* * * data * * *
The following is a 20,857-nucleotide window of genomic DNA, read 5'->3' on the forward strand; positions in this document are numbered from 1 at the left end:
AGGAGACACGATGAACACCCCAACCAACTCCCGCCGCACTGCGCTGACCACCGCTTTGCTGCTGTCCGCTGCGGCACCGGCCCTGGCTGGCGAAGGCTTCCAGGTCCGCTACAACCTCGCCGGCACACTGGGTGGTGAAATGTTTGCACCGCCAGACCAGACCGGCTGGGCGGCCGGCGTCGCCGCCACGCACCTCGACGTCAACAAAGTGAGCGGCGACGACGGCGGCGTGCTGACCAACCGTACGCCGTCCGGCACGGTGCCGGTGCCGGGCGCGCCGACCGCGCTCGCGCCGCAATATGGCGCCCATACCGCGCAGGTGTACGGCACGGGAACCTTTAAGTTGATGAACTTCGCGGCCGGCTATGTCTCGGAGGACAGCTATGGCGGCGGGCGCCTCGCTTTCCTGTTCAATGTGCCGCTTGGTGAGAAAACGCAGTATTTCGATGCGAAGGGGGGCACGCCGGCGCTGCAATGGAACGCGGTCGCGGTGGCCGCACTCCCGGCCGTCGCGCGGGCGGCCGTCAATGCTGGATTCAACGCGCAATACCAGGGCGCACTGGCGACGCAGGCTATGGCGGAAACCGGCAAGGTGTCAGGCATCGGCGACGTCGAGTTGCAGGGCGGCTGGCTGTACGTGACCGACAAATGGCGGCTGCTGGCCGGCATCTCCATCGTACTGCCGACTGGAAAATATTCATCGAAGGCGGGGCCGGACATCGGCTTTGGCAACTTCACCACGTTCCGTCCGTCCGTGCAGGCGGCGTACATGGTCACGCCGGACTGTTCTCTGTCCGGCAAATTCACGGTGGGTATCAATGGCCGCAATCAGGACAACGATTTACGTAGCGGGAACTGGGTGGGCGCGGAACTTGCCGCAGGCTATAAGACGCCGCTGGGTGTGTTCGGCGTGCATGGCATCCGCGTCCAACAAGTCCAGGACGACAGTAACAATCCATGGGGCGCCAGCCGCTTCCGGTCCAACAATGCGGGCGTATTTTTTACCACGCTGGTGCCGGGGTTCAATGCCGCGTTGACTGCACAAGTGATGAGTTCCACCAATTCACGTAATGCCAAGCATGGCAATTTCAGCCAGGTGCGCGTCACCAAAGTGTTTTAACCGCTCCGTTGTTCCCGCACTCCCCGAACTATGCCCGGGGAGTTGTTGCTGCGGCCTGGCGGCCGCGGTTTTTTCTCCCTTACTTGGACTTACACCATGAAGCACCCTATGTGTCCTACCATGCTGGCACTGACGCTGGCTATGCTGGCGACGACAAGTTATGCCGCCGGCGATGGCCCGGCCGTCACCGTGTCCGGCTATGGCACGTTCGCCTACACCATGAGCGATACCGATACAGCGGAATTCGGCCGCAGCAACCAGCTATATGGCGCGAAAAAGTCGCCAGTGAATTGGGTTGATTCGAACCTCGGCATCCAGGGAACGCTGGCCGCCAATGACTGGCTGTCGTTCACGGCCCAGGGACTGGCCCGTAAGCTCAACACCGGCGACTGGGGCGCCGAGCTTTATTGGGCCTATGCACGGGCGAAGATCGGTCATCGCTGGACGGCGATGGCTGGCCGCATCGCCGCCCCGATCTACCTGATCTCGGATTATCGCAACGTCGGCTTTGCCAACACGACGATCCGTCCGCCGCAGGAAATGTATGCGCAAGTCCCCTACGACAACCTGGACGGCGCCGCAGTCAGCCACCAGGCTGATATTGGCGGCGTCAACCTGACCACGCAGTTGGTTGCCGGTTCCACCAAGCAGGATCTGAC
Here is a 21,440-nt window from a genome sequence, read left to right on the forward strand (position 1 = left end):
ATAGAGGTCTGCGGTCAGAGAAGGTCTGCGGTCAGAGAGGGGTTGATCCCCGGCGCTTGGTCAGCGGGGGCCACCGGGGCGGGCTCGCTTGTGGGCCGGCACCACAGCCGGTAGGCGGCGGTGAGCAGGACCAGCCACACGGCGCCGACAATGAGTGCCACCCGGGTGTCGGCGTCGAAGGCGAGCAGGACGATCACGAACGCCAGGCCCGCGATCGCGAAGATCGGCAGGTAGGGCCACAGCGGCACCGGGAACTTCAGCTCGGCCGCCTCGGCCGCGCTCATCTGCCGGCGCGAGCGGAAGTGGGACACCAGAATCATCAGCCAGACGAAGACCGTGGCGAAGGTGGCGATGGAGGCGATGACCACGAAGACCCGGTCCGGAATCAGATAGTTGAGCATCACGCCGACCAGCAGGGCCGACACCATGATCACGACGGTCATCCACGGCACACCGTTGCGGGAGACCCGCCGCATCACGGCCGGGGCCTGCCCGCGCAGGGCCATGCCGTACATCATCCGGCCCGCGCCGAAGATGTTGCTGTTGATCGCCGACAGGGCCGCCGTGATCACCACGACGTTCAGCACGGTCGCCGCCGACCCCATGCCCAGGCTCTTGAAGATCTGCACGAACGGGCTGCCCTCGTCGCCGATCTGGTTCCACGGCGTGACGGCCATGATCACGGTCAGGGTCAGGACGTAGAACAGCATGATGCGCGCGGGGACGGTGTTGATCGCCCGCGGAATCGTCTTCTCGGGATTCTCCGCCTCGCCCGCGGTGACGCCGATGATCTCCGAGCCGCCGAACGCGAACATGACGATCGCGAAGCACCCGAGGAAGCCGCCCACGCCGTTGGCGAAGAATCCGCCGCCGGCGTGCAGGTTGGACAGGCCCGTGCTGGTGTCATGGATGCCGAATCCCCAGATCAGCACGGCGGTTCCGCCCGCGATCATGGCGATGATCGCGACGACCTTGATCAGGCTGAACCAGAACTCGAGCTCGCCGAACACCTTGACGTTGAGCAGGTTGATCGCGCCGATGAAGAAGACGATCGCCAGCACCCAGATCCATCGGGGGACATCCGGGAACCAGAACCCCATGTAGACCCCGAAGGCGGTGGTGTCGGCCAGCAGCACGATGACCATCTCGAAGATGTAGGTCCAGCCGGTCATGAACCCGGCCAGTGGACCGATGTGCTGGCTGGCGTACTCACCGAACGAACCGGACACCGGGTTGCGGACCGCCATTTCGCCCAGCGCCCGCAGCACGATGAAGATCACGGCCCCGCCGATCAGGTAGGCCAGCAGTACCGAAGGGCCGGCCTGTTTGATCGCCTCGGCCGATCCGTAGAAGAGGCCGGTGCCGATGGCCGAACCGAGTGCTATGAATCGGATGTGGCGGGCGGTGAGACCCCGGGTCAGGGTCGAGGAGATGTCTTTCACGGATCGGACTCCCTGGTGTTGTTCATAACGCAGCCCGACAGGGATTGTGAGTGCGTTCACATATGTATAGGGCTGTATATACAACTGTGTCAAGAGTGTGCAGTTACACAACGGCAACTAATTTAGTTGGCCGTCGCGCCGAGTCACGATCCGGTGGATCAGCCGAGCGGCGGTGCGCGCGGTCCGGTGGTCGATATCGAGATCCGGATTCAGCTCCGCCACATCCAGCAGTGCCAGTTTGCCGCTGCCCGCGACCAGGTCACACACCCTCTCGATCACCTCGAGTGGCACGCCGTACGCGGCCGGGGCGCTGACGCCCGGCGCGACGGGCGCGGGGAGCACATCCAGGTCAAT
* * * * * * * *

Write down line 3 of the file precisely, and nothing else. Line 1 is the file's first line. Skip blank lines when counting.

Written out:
Here is a 21,440-nt window from a genome sequence, read left to right on the forward strand (position 1 = left end):